In lactation circles, what we say in clinical settings, to a group of other lactation people, or to any person or group we think of as “safe” - it’s not. Lactation is personal. Every person, whether they have lactated or fed from their body or given birth or not, has a personal and visceral connection to this topic. Birth talk is like this, too.
What we say is interpreted through a lens. Right now, you are reading the same words as many other people, but you are each interpreting it through your own life experiences and knowledge. What I say in an educational or professional capacity may strike you in a personal way, potentially negating my professional impact.
For example, if I am talking to the nurse who is assigned to the patient I just saw, demonizing or minimizing her choices in my conversation with the nurse is not only unethical, it may trigger the nurse to feel that she is also being judged since she made similar or identical choices as the patient when she herself was breastfeeding.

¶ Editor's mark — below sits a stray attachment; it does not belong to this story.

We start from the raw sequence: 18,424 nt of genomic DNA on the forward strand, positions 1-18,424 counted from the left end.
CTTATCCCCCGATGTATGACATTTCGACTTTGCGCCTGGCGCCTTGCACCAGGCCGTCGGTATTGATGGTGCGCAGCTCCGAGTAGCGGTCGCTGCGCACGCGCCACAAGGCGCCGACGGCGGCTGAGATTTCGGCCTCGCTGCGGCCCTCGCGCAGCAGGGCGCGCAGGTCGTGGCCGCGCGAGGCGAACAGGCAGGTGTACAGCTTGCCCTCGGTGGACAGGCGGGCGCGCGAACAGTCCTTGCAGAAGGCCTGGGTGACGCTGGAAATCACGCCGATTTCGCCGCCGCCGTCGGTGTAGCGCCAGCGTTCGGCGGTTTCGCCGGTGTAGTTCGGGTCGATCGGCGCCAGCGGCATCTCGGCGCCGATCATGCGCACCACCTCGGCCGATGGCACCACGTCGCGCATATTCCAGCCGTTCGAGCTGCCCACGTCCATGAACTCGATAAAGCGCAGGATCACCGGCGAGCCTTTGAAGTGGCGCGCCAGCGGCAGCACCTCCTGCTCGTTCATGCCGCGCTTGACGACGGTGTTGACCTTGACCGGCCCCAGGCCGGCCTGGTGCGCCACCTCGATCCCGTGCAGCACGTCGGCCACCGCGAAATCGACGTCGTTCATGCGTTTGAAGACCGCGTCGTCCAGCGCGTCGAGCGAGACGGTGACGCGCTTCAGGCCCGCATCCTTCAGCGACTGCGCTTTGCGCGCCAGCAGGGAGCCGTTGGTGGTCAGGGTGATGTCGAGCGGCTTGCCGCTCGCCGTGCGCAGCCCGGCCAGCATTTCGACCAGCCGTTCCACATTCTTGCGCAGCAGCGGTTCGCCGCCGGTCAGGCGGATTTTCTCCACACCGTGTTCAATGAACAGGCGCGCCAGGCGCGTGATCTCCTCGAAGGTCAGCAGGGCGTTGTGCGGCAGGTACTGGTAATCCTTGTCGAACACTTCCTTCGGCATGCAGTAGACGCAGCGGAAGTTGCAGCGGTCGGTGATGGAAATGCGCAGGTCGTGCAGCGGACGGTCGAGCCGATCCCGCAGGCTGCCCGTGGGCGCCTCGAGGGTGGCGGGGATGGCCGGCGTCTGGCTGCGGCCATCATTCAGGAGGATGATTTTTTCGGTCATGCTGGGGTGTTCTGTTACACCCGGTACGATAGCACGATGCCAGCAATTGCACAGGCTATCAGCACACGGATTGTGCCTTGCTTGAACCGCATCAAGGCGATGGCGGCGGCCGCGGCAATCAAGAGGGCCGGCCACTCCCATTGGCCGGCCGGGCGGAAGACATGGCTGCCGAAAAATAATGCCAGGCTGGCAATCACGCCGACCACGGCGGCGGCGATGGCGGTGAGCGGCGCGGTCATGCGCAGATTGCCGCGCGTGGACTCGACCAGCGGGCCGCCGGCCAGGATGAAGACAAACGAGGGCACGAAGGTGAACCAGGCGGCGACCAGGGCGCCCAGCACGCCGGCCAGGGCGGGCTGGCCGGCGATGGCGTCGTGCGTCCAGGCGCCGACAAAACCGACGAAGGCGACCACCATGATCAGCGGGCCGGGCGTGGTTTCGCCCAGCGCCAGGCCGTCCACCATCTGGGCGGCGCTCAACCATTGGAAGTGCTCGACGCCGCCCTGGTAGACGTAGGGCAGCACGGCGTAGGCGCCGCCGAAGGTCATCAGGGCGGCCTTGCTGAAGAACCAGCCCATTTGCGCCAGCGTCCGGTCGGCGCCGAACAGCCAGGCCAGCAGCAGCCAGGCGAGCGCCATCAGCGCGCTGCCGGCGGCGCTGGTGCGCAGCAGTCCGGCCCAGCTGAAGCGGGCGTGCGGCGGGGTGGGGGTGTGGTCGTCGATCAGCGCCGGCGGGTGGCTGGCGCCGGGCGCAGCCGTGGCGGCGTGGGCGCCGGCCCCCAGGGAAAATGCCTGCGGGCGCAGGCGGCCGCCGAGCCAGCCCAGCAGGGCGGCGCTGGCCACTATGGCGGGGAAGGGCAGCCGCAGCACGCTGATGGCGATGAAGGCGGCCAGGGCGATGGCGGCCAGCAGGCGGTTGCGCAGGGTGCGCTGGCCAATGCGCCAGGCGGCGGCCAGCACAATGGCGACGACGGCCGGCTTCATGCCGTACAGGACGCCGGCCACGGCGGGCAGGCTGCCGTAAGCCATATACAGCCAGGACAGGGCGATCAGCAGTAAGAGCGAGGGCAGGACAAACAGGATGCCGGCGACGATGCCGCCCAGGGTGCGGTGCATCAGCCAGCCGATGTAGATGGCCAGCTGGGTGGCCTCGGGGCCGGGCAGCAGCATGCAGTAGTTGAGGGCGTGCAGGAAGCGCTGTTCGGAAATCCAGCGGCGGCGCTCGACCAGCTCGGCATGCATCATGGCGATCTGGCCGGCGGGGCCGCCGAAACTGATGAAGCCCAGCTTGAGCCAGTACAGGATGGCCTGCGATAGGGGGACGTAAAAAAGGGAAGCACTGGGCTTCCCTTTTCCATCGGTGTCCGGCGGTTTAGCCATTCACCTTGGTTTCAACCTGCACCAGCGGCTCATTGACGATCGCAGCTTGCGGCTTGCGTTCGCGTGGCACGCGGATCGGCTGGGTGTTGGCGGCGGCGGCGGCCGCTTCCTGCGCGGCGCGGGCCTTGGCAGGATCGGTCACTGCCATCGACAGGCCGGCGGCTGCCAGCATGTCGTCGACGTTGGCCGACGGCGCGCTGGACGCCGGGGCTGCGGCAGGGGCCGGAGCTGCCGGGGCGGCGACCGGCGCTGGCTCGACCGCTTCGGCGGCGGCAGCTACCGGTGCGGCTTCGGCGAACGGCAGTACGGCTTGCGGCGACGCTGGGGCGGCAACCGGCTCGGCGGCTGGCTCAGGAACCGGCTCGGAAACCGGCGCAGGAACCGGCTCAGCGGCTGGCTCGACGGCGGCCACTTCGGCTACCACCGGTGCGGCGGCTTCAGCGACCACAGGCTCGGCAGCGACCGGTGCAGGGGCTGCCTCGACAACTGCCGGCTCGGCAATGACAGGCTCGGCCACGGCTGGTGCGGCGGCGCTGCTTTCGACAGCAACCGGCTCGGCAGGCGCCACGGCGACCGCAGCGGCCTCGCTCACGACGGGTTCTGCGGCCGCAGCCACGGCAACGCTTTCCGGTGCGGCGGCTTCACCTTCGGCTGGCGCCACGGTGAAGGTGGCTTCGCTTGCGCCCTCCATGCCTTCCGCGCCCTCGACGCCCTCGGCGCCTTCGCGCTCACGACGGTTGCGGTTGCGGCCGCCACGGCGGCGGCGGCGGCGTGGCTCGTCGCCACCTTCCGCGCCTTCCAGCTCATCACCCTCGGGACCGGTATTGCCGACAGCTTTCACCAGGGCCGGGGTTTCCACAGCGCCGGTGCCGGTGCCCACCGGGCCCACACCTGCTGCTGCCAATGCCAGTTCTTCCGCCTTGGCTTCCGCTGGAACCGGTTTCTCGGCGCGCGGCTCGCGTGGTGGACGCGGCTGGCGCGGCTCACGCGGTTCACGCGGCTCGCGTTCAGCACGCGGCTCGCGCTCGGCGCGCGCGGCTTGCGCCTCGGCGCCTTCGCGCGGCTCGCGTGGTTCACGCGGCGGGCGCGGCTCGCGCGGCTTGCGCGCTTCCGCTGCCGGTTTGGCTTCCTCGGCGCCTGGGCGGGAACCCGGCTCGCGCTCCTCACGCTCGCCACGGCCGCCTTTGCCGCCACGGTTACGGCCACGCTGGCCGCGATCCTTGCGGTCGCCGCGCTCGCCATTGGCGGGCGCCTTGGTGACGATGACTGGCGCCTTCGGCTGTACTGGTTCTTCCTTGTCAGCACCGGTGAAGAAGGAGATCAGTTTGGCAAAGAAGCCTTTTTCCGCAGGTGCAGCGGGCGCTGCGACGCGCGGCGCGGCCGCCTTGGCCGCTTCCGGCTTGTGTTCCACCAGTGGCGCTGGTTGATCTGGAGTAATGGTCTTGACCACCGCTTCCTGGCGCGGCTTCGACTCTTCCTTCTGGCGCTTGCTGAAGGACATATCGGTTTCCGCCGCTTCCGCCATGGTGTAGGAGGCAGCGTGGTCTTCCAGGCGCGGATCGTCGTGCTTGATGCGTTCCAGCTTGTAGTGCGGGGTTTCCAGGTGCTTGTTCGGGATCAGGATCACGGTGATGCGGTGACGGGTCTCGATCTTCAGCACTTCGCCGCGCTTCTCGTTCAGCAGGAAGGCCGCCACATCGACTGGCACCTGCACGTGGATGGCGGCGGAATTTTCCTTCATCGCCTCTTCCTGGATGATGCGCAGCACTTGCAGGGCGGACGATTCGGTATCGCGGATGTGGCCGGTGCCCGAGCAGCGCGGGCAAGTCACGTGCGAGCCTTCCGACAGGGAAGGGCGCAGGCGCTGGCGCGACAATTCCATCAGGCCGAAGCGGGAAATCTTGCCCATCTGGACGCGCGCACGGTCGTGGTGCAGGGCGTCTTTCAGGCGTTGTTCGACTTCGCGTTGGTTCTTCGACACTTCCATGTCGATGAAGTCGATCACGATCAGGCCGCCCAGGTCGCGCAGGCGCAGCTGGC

The point is - we don’t know what we don’t know. We need to do our best to avoid making assumptions. Every single person we talk to about breastfeeding, human milk, the science of lactation, and everything about it - that person has their own story, and if we want to be a positive part of it, we need to demonstrate that we are supportive, compassionate, and invested with our choices of words and our style of serving others. How we talk about breastfeeding and about others' experiences with it reflects our opinions and biases if we are not careful.